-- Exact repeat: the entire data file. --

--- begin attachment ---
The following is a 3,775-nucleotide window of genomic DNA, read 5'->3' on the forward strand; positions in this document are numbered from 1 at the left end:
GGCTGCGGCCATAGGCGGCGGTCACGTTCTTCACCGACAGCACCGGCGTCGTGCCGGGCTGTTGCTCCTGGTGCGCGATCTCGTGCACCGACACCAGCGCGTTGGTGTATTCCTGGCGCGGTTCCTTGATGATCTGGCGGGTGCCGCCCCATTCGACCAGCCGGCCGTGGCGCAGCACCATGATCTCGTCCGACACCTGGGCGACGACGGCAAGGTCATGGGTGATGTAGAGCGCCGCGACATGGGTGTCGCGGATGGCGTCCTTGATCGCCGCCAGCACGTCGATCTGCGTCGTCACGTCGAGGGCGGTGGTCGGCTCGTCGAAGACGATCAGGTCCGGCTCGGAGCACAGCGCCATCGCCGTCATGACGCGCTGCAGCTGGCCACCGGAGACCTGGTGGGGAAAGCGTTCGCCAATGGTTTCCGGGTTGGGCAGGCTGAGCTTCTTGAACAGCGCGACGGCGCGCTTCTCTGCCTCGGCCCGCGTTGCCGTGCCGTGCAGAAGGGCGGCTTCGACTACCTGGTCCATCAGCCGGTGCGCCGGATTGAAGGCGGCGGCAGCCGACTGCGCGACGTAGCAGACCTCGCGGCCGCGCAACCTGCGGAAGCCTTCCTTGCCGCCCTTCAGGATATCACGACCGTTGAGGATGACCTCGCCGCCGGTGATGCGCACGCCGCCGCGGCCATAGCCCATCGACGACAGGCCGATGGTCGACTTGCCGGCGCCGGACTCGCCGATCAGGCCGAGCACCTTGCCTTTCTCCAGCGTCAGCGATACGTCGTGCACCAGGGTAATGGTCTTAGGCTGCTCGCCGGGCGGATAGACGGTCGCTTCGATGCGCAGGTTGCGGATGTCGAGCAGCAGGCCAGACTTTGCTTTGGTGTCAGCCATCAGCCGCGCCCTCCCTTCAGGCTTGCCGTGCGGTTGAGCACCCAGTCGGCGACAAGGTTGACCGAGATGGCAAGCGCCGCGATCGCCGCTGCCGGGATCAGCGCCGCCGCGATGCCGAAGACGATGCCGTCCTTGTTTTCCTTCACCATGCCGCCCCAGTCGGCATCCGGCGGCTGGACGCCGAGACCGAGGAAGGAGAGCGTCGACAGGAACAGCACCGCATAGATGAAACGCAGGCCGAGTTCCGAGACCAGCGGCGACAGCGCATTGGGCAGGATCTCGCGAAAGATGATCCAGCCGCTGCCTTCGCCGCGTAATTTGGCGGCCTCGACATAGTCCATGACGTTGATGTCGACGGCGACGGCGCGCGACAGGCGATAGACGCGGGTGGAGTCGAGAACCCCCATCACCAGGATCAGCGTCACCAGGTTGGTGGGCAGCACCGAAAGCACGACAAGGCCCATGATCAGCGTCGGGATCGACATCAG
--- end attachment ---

The following is a 3,775-nucleotide window of genomic DNA, read 5'->3' on the forward strand; positions in this document are numbered from 1 at the left end:
GGCTGCGGCCATAGGCGGCGGTCACGTTCTTCACCGACAGCACCGGCGTCGTGCCGGGCTGTTGCTCCTGGTGCGCGATCTCGTGCACCGACACCAGCGCGTTGGTGTATTCCTGGCGCGGTTCCTTGATGATCTGGCGGGTGCCGCCCCATTCGACCAGCCGGCCGTGGCGCAGCACCATGATCTCGTCCGACACCTGGGCGACGACGGCAAGGTCATGGGTGATGTAGAGCGCCGCGACATGGGTGTCGCGGATGGCGTCCTTGATCGCCGCCAGCACGTCGATCTGCGTCGTCACGTCGAGGGCGGTGGTCGGCTCGTCGAAGACGATCAGGTCCGGCTCGGAGCACAGCGCCATCGCCGTCATGACGCGCTGCAGCTGGCCACCGGAGACCTGGTGGGGAAAGCGTTCGCCAATGGTTTCCGGGTTGGGCAGGCTGAGCTTCTTGAACAGCGCGACGGCGCGCTTCTCTGCCTCGGCCCGCGTTGCCGTGCCGTGCAGAAGGGCGGCTTCGACTACCTGGTCCATCAGCCGGTGCGCCGGATTGAAGGCGGCGGCAGCCGACTGCGCGACGTAGCAGACCTCGCGGCCGCGCAACCTGCGGAAGCCTTCCTTGCCGCCCTTCAGGATATCACGACCGTTGAGGATGACCTCGCCGCCGGTGATGCGCACGCCGCCGCGGCCATAGCCCATCGACGACAGGCCGATGGTCGACTTGCCGGCGCCGGACTCGCCGATCAGGCCGAGCACCTTGCCTTTCTCCAGCGTCAGCGATACGTCGTGCACCAGGGTAATGGTCTTAGGCTGCTCGCCGGGCGGATAGACGGTCGCTTCGATGCGCAGGTTGCGGATGTCGAGCAGCAGGCCAGACTTTGCTTTGGTGTCAGCCATCAGCCGCGCCCTCCCTTCAGGCTTGCCGTGCGGTTGAGCACCCAGTCGGCGACAAGGTTGACCGAGATGGCAAGCGCCGCGATCGCCGCTGCCGGGATCAGCGCCGCCGCGATGCCGAAGACGATGCCGTCCTTGTTTTCCTTCACCATGCCGCCCCAGTCGGCATCCGGCGGCTGGACGCCGAGACCGAGGAAGGAGAGCGTCGACAGGAACAGCACCGCATAGATGAAACGCAGGCCGAGTTCCGAGACCAGCGGCGACAGCGCATTGGGCAGGATCTCGCGAAAGATGATCCAGCCGCTGCCTTCGCCGCGTAATTTGGCGGCCTCGACATAGTCCATGACGTTGATGTCGACGGCGACGGCGCGCGACAGGCGATAGACGCGGGTGGAGTCGAGAACCCCCATCACCAGGATCAGCGTCACCAGGTTGGTGGGCAGCACCGAAAGCACGACAAGGCCCATGATCAGCGTCGGGATCGACATCAG